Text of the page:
August 2019

Republic of China Air Force Helicopters

Major General Chia-Jen Chu was a graduate of the Massachusetts Institute of Technology (MIT) Class of 1926. Upon his return back to China, he started designing China’s first homebuilt trainer Su Zhou in 1930, which took off in 1937 — during the Imperial Japanese invasion of China (1931-1945).

While holding a position of general manager at the Chinese Air Force’s first aircraft manufacturing factory at Kunming, Yunnan Province, in 1944, Major General Chu saw a U.S. Army helicopter (a Sikorsky R-4 or R-6A) fly over the city. Then, he was instantly inspired and fascinated by rotary-wing aircraft. He started designing a coaxial helicopter using a 1/10-scale model at home to perform a series of experimental tests in 1944.

One year later the Hummingbird Model A or CJC-1A was built. The CJC-1A was a tricycle-landing-gear coaxial rotor helicopter. During a tie-down test accident, both upper and lower blades of the CJC-1A struck the ground; the pilot was unharmed due to his seat belt keeping him inside the cockpit. Four months later the Hummingbird Model B or CJC-1B was built, which had a better aerodynamically-shaped fuselage and additional transparencies for the pilot, improved field of view for landing. Both coaxial helicopters’ existences and technical information are remaining unknown until today as Major General Chu was ordered to relocate with the Nationalist China government to Taiwan in 1949 without either aircraft.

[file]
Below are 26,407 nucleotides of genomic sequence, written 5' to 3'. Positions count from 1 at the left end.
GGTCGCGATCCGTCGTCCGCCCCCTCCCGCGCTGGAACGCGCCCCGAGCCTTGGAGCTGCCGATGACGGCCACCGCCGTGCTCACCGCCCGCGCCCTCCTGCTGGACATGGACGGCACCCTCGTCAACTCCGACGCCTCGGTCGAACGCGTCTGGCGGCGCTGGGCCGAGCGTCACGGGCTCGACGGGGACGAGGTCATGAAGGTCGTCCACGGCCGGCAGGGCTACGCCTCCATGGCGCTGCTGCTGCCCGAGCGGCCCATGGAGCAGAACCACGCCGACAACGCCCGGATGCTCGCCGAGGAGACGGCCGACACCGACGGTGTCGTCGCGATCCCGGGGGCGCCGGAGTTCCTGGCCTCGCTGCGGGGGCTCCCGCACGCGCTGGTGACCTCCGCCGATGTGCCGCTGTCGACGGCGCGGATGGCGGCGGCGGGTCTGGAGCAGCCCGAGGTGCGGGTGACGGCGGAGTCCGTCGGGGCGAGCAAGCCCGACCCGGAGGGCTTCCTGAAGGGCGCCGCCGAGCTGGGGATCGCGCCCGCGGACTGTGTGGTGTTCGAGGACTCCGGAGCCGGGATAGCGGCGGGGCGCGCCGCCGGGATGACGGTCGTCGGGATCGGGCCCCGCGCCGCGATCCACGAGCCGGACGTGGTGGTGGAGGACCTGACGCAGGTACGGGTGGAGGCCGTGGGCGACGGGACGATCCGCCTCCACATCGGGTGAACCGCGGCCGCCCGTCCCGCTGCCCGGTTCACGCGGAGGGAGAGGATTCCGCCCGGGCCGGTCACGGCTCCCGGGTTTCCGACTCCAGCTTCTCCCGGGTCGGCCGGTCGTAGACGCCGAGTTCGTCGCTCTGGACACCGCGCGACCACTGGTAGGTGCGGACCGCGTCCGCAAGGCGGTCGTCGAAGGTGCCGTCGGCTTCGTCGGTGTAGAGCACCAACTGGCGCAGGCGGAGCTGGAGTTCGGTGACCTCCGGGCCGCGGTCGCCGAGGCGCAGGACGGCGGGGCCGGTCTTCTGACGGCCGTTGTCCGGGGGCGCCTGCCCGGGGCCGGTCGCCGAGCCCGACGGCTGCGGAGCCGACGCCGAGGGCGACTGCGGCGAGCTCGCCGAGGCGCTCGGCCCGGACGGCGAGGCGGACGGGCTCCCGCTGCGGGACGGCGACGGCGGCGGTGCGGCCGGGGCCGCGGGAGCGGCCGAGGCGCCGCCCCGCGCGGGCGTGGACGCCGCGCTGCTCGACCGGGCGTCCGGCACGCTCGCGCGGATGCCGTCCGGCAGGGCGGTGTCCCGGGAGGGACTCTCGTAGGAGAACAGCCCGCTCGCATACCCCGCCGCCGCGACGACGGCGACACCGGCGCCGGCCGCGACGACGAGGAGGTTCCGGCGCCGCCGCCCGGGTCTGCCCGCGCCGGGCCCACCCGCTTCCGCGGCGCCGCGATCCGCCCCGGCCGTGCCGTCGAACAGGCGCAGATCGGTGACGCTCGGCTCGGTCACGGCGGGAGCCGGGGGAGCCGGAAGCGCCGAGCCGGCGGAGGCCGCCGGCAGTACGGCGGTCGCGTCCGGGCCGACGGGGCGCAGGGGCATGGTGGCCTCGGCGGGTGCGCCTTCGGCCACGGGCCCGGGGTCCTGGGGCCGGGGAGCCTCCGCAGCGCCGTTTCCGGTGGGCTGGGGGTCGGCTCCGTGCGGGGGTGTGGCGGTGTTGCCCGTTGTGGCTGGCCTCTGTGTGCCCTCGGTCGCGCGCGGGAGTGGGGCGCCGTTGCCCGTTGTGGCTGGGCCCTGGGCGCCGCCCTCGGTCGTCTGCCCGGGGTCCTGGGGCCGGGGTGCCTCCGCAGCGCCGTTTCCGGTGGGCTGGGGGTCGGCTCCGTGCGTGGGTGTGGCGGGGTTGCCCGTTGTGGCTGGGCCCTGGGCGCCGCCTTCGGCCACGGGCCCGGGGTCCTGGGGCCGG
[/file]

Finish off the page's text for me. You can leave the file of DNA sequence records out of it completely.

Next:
Major General Chu maintained his passion in helicopter design in Taiwan and succeeded to design a tandem rotor helicopter, the Banana CJC-3, in 1952. On June 10, 1953, the CJC-3 hovered out of ground effect for the first time. CJC-3A had two 25 ft (7.6 m) diameter rotors. Its empty weight was about 1,500 lb (680 kg) and the gross weight is estimated to be 2,050 lb (930 kg), with a useful payload of 550 lb (225 kg).

Photos: All photos © Dr. Richard Chu family, used with permission. No further use is permitted.

Text: Jacques Virasak

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